And we in the United States have a serious responsibility to the rest of the world and to our own people to stand for peace and freedom and democracy and human rights, and to stand for it at home as well as abroad and to never forget that the purpose of power is to liberate the human spirit, not to grasp onto yesterday's arrangements in a fleeting life that no matter how long we hold onto power, will be over all too soon, anyway.
Lane Kirkland was over 75 years old; to me, he was a very young man. We are all just here for a little while. The premise of democracy is, if people are truly empowered to live out their dreams and help other people solve their problems, that will bring more happiness and self-fulfillment than picking a few of us to increase our wealth and power or the power of our crowd to oppress another. And we need a little humility here along with our devotion to democracy.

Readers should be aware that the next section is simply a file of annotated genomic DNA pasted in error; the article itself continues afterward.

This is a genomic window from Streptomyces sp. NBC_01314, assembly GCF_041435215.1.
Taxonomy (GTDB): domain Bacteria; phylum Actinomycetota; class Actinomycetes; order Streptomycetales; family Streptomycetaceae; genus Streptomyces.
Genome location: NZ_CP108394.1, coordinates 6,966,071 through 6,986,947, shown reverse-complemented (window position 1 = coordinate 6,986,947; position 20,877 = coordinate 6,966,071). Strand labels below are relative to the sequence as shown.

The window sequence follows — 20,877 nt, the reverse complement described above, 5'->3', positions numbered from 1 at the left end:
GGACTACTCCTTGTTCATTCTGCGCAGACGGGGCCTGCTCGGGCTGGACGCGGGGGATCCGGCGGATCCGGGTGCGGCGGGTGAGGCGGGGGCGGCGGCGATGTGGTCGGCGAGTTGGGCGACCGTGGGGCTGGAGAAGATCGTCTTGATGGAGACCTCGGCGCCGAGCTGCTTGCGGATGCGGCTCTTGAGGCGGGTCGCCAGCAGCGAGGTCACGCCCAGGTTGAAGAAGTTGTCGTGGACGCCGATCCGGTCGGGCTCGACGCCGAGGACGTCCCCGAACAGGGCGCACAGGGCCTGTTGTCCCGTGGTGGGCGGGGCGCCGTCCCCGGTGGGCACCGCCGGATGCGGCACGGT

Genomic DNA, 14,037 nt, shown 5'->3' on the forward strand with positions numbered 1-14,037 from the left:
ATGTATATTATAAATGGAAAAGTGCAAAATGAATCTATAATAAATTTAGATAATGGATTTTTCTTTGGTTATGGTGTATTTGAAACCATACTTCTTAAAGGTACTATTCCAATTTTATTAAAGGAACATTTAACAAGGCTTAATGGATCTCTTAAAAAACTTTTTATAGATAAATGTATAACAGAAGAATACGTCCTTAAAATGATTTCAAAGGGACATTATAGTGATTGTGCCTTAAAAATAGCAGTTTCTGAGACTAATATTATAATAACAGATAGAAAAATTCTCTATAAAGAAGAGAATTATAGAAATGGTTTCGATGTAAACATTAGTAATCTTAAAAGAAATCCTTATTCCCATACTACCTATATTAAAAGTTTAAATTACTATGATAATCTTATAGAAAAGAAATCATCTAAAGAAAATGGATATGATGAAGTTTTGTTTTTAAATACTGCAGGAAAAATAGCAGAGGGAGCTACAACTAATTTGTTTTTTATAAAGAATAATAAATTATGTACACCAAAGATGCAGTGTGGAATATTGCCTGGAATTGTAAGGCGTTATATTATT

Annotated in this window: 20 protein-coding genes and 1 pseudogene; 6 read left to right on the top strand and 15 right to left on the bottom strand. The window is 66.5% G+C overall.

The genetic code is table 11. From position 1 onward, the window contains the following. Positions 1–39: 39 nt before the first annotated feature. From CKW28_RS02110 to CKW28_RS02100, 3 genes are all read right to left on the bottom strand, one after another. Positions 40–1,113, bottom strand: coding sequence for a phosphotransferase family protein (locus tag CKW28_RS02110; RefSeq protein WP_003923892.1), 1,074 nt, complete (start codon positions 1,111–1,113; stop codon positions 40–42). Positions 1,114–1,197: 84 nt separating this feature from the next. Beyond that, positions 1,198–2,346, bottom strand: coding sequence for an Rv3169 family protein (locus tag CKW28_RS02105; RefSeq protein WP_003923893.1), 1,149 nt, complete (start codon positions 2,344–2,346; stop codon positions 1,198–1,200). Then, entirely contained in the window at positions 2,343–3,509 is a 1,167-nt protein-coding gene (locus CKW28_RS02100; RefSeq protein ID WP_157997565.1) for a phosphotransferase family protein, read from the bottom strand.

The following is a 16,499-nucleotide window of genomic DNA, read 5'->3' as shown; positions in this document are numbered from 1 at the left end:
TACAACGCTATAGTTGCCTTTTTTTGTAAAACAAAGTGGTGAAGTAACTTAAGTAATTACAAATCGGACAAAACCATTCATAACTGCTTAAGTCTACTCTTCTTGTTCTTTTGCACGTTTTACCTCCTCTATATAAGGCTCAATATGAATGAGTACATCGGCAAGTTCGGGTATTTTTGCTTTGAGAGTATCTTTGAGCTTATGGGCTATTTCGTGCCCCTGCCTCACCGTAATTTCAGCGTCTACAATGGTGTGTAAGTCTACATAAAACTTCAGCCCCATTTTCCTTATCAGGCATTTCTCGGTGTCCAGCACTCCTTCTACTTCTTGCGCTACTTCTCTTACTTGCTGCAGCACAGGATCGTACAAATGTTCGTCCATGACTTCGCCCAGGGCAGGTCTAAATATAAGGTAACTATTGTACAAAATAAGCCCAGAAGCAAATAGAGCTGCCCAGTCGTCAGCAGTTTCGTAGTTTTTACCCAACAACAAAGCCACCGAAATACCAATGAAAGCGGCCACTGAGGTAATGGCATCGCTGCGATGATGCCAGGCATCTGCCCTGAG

We need to remember the travails of a man like President Shevardnadze who puts his life on the line when he shows up for work. And we need to remember the courage of people like those Irish women or those Senegalese women and their hardy male supporters who believe they could change the world if they only had a voice.
I am grateful to you for honoring this President and my wife, who has done more than anyone I know to give those kind of people a voice. But when you leave here, remember that all of us can do that every day, right here.
Thank you, and God bless you.
NOTE: The President spoke at 10 p.m. in the ballroom at the Washington Hilton Hotel. In his remarks, he referred to Kenneth Wollack, president, and Paul Kirk, chairman, National Democratic Institute for International Affairs; Irena Kirkland, widow of Lane Kirkland; President Eduard Shevardnadze of Georgia, winner of the 1999 W. Averell Harriman Democracy Award; Monica McWilliams, cofounder, Northern Ireland Women's Coalition, and winner of the 1998 award, who was scheduled to present the 1999 award to Hillary Clinton; and former Senator George J. Mitchell, who chaired the multiparty talks in Northern Ireland.
William J. Clinton, Remarks at a National Democratic Institute for International Affairs Dinner Online by Gerhard Peters and John T. Woolley, The American Presidency Project https://www.presidency.ucsb.edu/node/226403